LITERARY TREND AND AUTHOR CANON
Poe was one of the first American authors of the 19th century to become more popular in Europe than in the United States;
Dark Romanticism in Poe’s writing:
- He introduced the British horror story (Gothic genre) to American literature;
- Poe’s take on Gothic literature takes it outside the realm of romantic novels, such as Hawthorne’s, as his stories contain graphic violence and disturbing scenarios;
- He created the detective story (interested in puzzles and cryptography), and the science fiction story;
- Poe’s short stories present bizarre incidents, exotic elements, characters living at the fringes of society, and flashes of narrative chaos.
THE TELL-TALE HEART (published 1843)
Genre: Gothic fiction
- Horror elements: dead bodies, strange noises, screams.
- Supernatural elements (the strange occurrences can be attributed to strange supernatural happenings.
- A house, few descriptive details are given. The purpose is to make the story scarier, as it lacks a true physical representation;
- The mood and atmosphere in the setting are more important than the time and place details.
Main theme: love and hate
The similarity of the two feelings is explored in many of Poe’s short stories. This story implies that the two feelings blend into each other. The Gothic terror results from the dual feeling of the narrator, who both loves and hates the old man. The narrator’s madness (another theme) lies in his attempt to separate the old man (whom he loves) from his blue eye (which is supposedly evil and triggers his hatred). The narrator remains unaware of the paradox of claiming to have loved his victim.
- Versions of reality
- Cunning and cleverness
The narrator explains that he is very nervous, but not insane. He claims to be super sensitive to noises. In the past, he was deeply disturbed by an old man who lived in the same house as he did. He claims to love the old man, but also that he is creeped out by the man’s “evil eye”. For this, he decides to kill the old man. For seven days, the narrator goes to the old man’s room at midnight. Because the old man doesn’t open his “evil eye”, the narrator doesn’t kill him. But on the eighth night, the old man wakes up and screams. The narrator kills him, dismembers him, and hides the body under the floor. The police show up, having been called by another man who lives in the house and who heard the old man’s screams. The narrator acts innocent and even takes the policeman into the old man’s room. There, he starts to hear a ticking noise and is convinced that the old man’s heart is still ticking under the floor. He confesses to the murder.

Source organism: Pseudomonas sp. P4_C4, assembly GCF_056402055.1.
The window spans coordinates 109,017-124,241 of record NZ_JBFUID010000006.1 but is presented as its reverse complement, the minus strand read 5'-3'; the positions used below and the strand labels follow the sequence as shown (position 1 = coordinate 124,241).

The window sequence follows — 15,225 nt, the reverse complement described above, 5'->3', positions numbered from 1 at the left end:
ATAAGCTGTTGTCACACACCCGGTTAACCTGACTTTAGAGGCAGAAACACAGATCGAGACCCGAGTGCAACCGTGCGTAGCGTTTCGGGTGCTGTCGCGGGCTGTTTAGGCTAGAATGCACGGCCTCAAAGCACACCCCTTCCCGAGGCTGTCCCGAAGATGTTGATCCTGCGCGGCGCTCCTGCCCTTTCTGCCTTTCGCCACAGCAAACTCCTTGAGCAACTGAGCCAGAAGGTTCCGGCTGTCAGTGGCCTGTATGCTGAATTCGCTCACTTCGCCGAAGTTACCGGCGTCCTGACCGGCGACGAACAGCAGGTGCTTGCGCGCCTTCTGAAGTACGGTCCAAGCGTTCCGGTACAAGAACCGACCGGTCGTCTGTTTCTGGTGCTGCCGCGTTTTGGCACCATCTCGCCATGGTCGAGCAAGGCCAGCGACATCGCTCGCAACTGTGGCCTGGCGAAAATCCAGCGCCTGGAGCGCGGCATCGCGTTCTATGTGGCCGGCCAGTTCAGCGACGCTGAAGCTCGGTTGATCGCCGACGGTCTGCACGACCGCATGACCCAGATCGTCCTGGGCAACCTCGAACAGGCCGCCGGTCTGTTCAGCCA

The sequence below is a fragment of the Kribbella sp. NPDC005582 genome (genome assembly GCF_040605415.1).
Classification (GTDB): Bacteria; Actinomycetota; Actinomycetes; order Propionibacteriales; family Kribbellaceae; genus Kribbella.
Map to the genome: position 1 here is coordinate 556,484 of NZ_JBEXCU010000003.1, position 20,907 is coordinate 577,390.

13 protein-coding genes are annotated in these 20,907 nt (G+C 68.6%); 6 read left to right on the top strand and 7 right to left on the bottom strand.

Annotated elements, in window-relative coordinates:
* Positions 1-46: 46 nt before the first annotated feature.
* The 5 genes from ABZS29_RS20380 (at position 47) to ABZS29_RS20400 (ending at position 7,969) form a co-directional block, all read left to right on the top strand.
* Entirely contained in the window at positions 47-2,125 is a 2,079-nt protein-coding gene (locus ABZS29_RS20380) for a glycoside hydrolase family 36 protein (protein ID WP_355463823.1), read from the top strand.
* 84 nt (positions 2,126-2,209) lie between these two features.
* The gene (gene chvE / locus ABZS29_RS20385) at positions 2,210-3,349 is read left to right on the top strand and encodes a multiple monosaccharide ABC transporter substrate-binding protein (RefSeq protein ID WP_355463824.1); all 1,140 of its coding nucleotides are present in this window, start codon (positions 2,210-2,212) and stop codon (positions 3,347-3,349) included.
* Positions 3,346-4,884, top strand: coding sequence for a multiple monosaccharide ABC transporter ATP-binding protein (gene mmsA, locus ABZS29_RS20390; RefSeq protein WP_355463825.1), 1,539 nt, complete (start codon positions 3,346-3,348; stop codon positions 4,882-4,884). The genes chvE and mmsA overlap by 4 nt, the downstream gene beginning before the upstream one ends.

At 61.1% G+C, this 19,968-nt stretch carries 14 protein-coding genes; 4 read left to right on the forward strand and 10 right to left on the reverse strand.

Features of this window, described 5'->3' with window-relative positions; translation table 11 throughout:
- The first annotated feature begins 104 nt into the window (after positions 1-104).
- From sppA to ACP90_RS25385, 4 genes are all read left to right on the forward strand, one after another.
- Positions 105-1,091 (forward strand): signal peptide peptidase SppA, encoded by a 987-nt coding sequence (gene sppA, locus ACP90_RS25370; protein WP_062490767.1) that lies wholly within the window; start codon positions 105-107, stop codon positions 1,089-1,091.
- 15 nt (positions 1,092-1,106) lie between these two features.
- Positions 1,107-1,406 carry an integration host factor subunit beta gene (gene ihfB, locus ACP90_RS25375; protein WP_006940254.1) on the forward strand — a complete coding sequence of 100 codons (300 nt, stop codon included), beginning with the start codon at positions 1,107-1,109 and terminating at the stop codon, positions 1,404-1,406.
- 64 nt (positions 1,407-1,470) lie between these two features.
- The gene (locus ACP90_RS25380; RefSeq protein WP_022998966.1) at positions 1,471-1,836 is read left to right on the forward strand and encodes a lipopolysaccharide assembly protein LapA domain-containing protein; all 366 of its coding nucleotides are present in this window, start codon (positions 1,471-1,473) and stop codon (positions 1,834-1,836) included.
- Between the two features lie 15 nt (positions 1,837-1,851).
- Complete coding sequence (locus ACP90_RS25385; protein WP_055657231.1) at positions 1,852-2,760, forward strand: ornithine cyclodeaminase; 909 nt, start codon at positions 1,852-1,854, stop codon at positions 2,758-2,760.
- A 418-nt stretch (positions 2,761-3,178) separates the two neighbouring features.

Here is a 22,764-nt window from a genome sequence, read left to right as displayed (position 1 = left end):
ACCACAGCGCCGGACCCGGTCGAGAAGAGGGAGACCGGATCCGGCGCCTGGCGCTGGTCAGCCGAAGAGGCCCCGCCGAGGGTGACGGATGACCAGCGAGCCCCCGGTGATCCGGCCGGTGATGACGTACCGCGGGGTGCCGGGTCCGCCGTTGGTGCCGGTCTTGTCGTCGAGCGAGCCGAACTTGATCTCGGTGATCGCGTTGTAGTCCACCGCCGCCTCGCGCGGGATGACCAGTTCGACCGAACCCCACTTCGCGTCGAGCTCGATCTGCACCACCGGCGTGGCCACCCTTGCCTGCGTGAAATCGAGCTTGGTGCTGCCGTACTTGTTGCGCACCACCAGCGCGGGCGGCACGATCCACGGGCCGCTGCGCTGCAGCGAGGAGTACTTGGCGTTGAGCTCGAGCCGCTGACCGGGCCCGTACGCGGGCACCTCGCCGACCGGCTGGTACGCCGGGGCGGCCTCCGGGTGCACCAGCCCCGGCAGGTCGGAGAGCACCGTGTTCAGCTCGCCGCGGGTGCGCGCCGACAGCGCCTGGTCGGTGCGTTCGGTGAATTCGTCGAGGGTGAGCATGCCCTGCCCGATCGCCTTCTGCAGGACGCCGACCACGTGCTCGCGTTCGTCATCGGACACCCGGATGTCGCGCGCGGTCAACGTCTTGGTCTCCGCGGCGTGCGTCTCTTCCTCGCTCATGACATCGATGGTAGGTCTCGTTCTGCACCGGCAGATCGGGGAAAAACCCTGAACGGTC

Characters presented in the analysis of the literary fragment should be adapted to the fragment itself.
- The narrator – claims to be mentally stable, but uses the story of the murder as an argument for his sanity. He is nervous, paranoid, physically and mentally ill. He can’t perceive the difference between the real and the unreal and seems to be completely alone in the world. He doesn’t share his name or any identifying characteristics.
- The old man – a trusting victim of the murderous narrator. He suspects nothing, as the narrator is nice to him. He is afraid of robbers, but still leaves his door open, as he trusts the narrator. He cannot defend himself in front of his killer.
- The neighbour – he is suspicious of what goes on in the house and calls the policemen when hearing a scream. The reader doesn’t know if the neighbour’s suspicion is directed to the narrator or the old man.
POINT OF VIEW
- First-person, central narrator;
- He tries to prove his sanity and dissimulates his true intentions both towards the old man and towards the reader.
- The tale is told in retrospect, but the narrator preserves the nervousness of the moment. The story also has a sad tone, as the narrator is pathetic and ill. The sadness and the nervousness both define the mental state of the narrator, who is constantly on the verge of a breakdown.
- Short sentences with a high degree of ambiguity:
“Object there was none. Passion there was none. I loved the old man.”
- Longer sentences deliver a clearer message than the short ones;
- The sentences are constructed as miniature word puzzles in which each piece reflects an angle of the narrator’s chaotic mind.